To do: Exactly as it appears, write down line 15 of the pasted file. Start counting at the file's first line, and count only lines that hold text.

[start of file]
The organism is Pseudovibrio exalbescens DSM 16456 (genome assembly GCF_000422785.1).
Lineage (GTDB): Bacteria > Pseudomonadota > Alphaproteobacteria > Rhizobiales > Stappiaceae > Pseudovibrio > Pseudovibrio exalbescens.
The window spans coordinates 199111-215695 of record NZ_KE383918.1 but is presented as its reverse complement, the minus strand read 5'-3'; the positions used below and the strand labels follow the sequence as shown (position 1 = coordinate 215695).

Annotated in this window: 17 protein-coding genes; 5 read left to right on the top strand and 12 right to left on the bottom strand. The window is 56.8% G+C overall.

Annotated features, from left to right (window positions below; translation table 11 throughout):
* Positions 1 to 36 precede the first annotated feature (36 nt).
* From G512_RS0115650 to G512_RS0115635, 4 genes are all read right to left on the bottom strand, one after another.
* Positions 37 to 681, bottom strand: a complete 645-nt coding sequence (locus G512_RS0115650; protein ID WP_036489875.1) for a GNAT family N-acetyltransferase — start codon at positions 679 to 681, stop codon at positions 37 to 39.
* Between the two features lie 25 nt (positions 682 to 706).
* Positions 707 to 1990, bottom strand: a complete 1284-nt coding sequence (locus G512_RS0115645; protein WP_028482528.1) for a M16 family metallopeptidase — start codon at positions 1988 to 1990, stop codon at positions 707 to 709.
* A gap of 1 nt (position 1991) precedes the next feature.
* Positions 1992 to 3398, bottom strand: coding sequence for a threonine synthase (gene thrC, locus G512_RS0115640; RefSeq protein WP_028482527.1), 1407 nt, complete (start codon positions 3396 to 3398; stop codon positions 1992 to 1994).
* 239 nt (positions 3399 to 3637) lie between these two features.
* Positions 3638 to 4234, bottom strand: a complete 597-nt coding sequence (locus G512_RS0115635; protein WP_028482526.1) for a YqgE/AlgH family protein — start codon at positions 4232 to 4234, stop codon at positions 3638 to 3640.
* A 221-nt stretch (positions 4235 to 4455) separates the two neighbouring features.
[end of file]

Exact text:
* A 221-nt stretch (positions 4235 to 4455) separates the two neighbouring features.